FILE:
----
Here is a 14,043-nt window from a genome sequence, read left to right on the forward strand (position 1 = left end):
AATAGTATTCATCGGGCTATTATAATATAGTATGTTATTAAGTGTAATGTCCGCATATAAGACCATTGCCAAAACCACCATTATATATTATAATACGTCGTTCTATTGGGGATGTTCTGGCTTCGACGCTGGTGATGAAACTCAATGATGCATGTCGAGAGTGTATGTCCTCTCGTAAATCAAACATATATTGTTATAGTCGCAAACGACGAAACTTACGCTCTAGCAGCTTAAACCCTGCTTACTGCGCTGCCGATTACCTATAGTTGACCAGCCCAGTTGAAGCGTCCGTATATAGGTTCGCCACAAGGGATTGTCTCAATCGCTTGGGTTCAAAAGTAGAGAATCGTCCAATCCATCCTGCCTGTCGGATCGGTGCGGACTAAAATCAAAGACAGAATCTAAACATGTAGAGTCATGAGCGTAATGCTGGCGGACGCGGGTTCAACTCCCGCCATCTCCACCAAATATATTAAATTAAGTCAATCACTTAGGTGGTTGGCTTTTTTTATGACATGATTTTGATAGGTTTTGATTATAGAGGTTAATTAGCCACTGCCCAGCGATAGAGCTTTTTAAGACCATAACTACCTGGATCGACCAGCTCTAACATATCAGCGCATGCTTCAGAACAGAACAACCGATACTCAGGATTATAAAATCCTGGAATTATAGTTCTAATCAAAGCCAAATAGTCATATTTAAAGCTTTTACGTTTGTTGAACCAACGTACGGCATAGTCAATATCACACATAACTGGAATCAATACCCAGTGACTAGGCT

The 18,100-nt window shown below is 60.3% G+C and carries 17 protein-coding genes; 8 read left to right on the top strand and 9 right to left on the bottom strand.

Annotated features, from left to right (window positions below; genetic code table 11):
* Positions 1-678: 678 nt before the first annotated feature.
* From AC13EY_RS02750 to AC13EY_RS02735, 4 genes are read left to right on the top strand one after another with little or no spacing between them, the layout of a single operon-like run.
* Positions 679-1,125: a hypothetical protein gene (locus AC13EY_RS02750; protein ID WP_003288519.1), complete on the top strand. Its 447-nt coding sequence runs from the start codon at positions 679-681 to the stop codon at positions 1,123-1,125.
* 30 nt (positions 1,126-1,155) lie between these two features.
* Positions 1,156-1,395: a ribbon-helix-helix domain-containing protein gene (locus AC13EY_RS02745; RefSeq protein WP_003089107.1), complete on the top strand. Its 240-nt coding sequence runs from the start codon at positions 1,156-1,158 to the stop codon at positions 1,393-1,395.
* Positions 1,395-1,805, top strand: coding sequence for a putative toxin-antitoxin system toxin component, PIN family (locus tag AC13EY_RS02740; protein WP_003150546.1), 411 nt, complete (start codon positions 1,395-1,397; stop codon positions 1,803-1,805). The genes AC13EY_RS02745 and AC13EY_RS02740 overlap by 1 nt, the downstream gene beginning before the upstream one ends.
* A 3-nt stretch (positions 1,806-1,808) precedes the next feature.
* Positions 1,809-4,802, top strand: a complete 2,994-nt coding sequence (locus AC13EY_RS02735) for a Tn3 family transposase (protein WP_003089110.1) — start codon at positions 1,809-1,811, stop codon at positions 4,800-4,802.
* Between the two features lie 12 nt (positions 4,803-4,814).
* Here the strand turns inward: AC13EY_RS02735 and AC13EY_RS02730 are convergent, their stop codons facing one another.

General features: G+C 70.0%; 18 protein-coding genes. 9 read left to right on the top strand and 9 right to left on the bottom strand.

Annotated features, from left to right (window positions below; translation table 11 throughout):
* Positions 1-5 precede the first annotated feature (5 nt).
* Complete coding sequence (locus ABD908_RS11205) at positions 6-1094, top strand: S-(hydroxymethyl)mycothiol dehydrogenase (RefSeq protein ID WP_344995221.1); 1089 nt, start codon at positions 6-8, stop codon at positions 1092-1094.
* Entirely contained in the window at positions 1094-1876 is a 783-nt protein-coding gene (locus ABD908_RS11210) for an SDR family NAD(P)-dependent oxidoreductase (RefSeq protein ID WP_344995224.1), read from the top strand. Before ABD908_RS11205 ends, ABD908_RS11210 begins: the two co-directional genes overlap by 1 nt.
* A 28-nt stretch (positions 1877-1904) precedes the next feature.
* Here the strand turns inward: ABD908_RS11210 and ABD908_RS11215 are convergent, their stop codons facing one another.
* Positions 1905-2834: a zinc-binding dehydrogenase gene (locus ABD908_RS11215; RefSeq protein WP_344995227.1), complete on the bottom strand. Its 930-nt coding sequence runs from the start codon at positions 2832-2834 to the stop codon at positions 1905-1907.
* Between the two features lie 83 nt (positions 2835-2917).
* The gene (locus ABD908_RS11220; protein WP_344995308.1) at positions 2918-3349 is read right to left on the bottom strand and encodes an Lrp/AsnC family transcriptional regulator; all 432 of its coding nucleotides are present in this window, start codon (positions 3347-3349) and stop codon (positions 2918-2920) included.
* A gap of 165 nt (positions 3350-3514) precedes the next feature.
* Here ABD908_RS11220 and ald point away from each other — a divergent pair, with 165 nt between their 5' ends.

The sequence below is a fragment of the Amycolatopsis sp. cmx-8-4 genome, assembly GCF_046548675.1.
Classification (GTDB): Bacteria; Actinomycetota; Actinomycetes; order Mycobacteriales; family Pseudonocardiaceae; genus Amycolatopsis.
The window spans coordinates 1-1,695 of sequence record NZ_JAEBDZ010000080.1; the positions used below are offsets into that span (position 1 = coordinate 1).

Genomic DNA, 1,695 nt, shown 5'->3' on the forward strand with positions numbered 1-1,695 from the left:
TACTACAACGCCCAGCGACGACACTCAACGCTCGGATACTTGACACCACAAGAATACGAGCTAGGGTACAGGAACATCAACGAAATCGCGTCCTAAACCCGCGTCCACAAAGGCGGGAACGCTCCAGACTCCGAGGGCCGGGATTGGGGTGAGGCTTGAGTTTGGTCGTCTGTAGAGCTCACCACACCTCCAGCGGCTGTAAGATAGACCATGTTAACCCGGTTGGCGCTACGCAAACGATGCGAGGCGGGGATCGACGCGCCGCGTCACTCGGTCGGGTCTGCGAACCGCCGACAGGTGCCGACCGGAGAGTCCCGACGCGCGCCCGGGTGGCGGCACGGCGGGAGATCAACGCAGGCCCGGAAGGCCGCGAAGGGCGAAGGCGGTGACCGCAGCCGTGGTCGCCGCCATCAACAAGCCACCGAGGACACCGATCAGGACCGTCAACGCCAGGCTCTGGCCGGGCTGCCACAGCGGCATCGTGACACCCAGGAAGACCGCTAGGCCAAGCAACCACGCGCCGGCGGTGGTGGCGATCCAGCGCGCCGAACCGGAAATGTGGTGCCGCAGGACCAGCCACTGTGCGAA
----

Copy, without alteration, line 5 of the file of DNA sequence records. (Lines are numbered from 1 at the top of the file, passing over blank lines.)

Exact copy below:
* Positions 1-678: 678 nt before the first annotated feature.